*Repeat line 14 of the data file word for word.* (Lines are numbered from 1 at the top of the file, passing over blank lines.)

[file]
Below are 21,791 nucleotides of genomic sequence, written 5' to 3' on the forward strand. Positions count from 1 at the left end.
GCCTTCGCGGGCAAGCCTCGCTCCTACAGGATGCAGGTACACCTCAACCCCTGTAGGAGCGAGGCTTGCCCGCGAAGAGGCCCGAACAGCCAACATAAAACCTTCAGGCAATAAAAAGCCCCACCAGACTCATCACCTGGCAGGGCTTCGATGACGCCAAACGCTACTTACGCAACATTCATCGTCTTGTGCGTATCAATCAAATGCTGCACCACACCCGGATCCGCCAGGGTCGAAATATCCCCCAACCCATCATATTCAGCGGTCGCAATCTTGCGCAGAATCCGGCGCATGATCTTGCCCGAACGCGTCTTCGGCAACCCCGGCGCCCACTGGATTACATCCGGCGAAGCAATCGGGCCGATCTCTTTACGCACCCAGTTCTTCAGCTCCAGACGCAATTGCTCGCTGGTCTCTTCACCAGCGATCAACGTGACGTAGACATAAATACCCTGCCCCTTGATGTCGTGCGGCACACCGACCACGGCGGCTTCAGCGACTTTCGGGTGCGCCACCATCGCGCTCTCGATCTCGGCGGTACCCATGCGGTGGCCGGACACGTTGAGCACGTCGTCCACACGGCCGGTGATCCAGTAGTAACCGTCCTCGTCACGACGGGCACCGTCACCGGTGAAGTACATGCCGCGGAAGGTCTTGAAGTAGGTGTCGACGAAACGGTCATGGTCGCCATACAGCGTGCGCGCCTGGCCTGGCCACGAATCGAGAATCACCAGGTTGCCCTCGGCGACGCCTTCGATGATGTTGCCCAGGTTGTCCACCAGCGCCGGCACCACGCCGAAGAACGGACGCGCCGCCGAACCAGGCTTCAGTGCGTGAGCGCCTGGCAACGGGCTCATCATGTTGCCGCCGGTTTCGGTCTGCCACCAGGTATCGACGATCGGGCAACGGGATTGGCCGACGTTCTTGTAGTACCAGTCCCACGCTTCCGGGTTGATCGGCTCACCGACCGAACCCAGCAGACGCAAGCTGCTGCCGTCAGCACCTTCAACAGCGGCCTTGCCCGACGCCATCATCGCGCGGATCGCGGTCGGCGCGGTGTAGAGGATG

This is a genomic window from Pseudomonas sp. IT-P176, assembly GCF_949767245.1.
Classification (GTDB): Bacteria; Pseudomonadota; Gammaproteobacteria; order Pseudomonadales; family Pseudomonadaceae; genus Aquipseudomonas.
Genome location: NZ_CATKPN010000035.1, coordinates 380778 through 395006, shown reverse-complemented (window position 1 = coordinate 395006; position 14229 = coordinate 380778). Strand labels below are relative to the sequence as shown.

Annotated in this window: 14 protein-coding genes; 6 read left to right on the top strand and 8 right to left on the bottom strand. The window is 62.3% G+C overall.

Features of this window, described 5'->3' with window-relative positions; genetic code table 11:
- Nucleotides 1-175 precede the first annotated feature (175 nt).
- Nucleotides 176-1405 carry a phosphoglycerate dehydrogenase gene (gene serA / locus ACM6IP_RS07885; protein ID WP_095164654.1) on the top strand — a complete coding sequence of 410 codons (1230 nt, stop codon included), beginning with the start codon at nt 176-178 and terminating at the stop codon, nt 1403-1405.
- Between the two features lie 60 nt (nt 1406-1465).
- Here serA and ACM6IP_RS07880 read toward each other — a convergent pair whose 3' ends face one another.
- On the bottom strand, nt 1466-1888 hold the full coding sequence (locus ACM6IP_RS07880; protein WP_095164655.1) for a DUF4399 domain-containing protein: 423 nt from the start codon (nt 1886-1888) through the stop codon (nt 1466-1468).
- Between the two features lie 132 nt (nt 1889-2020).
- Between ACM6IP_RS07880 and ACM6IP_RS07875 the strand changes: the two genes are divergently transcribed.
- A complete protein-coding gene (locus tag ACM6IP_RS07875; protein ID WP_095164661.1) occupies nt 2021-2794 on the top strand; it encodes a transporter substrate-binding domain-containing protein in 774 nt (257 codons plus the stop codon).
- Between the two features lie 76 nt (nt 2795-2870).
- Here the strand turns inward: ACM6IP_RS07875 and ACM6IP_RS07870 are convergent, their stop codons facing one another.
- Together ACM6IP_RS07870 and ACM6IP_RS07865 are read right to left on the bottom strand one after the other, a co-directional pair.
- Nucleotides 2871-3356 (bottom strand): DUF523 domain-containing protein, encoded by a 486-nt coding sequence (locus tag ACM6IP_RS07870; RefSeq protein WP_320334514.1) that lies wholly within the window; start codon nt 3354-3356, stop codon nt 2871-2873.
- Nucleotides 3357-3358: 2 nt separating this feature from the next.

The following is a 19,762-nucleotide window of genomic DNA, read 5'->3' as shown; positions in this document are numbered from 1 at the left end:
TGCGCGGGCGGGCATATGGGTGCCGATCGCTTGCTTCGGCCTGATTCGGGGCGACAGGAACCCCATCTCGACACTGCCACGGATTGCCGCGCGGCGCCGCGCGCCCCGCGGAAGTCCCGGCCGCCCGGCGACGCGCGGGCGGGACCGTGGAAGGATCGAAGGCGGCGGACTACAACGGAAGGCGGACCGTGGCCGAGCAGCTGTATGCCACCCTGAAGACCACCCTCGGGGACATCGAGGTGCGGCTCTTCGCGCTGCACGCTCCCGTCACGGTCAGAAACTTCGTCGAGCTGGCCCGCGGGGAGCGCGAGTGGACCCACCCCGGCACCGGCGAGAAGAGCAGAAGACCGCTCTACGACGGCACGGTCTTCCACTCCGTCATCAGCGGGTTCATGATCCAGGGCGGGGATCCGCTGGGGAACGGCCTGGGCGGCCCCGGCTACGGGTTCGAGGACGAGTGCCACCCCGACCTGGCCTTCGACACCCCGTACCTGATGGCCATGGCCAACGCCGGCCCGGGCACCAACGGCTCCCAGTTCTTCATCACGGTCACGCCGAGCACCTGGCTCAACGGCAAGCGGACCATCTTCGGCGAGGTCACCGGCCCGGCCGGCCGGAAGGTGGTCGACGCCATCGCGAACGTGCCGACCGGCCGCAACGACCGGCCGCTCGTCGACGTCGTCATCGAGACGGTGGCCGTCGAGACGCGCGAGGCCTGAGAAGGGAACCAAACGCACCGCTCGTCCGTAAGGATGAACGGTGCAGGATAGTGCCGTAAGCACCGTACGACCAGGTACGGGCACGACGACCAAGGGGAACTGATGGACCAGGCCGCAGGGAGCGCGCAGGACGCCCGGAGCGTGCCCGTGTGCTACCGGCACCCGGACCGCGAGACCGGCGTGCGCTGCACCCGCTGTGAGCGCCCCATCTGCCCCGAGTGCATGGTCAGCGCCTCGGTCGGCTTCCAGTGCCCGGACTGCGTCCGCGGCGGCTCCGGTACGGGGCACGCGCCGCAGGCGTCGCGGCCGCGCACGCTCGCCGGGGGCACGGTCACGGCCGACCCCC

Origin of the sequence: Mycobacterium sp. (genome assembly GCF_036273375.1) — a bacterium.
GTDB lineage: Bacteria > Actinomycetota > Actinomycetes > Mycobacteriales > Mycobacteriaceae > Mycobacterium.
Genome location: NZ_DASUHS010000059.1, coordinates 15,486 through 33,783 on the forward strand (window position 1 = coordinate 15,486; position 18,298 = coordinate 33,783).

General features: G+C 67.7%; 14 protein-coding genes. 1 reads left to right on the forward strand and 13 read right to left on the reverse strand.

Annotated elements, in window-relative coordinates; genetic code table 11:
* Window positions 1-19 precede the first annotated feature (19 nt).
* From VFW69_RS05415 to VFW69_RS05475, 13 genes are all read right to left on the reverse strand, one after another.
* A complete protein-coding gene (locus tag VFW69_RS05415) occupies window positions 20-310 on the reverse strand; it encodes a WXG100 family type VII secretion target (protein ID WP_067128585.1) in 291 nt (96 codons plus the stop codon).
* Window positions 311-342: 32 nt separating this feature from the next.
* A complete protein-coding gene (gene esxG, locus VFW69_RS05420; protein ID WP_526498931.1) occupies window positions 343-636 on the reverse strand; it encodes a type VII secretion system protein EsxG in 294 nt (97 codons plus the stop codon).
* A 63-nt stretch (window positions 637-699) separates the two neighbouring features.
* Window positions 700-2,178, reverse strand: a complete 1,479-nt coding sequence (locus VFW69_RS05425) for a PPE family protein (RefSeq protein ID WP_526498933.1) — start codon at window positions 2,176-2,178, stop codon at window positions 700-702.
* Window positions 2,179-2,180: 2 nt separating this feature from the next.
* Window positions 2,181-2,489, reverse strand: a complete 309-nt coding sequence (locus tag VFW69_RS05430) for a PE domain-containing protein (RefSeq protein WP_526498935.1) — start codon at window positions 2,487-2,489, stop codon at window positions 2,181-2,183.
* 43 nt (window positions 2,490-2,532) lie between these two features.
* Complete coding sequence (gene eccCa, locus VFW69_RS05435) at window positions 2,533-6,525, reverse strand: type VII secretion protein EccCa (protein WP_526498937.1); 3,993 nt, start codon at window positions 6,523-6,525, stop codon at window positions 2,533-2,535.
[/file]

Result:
- Between ACM6IP_RS07880 and ACM6IP_RS07875 the strand changes: the two genes are divergently transcribed.